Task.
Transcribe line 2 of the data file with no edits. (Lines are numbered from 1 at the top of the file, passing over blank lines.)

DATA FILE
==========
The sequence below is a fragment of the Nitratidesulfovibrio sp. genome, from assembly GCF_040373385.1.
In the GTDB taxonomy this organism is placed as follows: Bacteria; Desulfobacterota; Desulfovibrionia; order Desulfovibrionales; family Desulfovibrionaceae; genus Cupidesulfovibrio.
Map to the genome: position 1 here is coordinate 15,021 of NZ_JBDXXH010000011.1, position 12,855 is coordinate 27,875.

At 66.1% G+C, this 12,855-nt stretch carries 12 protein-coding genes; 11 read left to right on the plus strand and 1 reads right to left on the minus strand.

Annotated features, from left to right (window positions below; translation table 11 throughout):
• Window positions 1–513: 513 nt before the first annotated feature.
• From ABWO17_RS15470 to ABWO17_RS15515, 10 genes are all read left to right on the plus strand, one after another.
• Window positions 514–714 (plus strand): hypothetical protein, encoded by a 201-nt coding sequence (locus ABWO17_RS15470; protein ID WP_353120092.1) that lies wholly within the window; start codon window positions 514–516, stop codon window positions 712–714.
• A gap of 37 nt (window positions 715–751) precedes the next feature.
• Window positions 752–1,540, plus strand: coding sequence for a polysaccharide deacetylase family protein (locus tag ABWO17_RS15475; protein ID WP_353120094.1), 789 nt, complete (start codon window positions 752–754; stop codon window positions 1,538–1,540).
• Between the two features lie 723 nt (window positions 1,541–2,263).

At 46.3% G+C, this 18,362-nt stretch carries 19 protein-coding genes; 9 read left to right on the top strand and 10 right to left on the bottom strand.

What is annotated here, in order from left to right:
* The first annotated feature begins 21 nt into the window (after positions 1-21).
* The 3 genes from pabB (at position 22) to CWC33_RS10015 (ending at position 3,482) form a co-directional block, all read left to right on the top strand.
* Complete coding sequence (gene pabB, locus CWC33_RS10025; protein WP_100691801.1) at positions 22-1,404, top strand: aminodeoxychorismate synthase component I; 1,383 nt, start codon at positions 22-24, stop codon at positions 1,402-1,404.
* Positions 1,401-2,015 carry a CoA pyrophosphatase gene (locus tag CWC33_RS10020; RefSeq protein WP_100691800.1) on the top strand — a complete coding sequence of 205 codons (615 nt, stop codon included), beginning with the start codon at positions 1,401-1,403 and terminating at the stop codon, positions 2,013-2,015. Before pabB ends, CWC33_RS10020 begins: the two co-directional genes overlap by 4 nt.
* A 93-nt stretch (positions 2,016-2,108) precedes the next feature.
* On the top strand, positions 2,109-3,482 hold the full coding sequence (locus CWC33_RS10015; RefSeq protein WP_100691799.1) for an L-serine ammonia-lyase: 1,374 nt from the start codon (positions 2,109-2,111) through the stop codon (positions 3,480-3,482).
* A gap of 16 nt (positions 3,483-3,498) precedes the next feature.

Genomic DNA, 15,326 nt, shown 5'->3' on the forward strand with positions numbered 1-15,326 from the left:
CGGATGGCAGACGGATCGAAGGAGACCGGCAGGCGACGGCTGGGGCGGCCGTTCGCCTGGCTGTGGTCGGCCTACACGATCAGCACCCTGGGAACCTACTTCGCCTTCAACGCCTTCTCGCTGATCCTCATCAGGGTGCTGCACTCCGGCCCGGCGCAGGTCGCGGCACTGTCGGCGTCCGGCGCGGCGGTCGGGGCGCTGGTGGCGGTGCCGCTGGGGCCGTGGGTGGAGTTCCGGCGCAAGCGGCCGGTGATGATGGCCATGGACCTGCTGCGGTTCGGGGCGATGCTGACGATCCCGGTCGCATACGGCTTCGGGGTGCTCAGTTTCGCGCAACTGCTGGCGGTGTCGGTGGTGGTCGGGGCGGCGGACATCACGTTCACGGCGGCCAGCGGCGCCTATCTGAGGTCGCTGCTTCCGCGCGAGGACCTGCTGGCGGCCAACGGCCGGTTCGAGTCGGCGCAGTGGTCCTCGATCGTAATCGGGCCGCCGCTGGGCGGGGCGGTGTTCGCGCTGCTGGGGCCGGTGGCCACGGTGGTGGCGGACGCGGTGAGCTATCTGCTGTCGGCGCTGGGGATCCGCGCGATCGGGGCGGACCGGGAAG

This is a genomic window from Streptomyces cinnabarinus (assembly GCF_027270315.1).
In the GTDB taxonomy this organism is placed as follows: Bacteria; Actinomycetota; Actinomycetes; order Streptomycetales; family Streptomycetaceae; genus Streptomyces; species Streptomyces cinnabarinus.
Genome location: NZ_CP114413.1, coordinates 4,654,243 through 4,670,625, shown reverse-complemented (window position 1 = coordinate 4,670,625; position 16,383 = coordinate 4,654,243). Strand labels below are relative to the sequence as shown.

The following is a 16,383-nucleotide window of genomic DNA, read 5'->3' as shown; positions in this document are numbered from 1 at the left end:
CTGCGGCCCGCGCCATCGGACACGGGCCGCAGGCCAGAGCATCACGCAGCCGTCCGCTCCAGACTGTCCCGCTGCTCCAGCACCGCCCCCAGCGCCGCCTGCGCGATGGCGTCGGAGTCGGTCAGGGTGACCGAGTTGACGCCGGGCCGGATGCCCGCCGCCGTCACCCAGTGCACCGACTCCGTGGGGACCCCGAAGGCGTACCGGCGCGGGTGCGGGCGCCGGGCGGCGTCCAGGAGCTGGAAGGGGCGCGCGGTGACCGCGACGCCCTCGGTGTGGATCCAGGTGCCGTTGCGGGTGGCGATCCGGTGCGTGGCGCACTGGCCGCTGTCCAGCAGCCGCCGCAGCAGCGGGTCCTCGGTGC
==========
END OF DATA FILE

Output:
In the GTDB taxonomy this organism is placed as follows: Bacteria; Desulfobacterota; Desulfovibrionia; order Desulfovibrionales; family Desulfovibrionaceae; genus Cupidesulfovibrio.